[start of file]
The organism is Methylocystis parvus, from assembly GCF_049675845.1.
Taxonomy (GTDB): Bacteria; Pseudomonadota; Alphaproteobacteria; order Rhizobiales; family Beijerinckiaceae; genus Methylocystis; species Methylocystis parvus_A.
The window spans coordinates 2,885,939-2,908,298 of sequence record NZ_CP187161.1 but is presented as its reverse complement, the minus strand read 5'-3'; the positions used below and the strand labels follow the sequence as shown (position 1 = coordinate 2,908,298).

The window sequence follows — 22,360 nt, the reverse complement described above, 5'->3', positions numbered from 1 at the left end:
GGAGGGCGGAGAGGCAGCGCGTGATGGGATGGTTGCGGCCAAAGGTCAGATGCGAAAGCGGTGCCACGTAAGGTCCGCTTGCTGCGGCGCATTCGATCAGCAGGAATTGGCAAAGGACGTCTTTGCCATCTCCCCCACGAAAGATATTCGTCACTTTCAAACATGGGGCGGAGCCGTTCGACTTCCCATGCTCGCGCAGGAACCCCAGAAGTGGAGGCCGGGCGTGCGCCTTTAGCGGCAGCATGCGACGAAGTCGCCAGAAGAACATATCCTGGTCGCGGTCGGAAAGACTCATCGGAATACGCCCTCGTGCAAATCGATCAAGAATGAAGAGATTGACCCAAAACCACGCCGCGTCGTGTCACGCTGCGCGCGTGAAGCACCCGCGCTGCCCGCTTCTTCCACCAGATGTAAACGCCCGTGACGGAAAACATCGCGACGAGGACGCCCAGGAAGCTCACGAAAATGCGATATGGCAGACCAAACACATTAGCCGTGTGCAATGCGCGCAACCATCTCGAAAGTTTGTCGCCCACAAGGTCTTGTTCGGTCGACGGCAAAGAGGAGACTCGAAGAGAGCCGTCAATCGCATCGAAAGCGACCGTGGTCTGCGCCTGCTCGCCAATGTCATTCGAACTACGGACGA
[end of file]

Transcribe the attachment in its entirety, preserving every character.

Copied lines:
The organism is Methylocystis parvus, from assembly GCF_049675845.1.
Taxonomy (GTDB): Bacteria; Pseudomonadota; Alphaproteobacteria; order Rhizobiales; family Beijerinckiaceae; genus Methylocystis; species Methylocystis parvus_A.
The window spans coordinates 2,885,939-2,908,298 of sequence record NZ_CP187161.1 but is presented as its reverse complement, the minus strand read 5'-3'; the positions used below and the strand labels follow the sequence as shown (position 1 = coordinate 2,908,298).

The window sequence follows — 22,360 nt, the reverse complement described above, 5'->3', positions numbered from 1 at the left end:
GGAGGGCGGAGAGGCAGCGCGTGATGGGATGGTTGCGGCCAAAGGTCAGATGCGAAAGCGGTGCCACGTAAGGTCCGCTTGCTGCGGCGCATTCGATCAGCAGGAATTGGCAAAGGACGTCTTTGCCATCTCCCCCACGAAAGATATTCGTCACTTTCAAACATGGGGCGGAGCCGTTCGACTTCCCATGCTCGCGCAGGAACCCCAGAAGTGGAGGCCGGGCGTGCGCCTTTAGCGGCAGCATGCGACGAAGTCGCCAGAAGAACATATCCTGGTCGCGGTCGGAAAGACTCATCGGAATACGCCCTCGTGCAAATCGATCAAGAATGAAGAGATTGACCCAAAACCACGCCGCGTCGTGTCACGCTGCGCGCGTGAAGCACCCGCGCTGCCCGCTTCTTCCACCAGATGTAAACGCCCGTGACGGAAAACATCGCGACGAGGACGCCCAGGAAGCTCACGAAAATGCGATATGGCAGACCAAACACATTAGCCGTGTGCAATGCGCGCAACCATCTCGAAAGTTTGTCGCCCACAAGGTCTTGTTCGGTCGACGGCAAAGAGGAGACTCGAAGAGAGCCGTCAATCGCATCGAAAGCGACCGTGGTCTGCGCCTGCTCGCCAATGTCATTCGAACTACGGACGA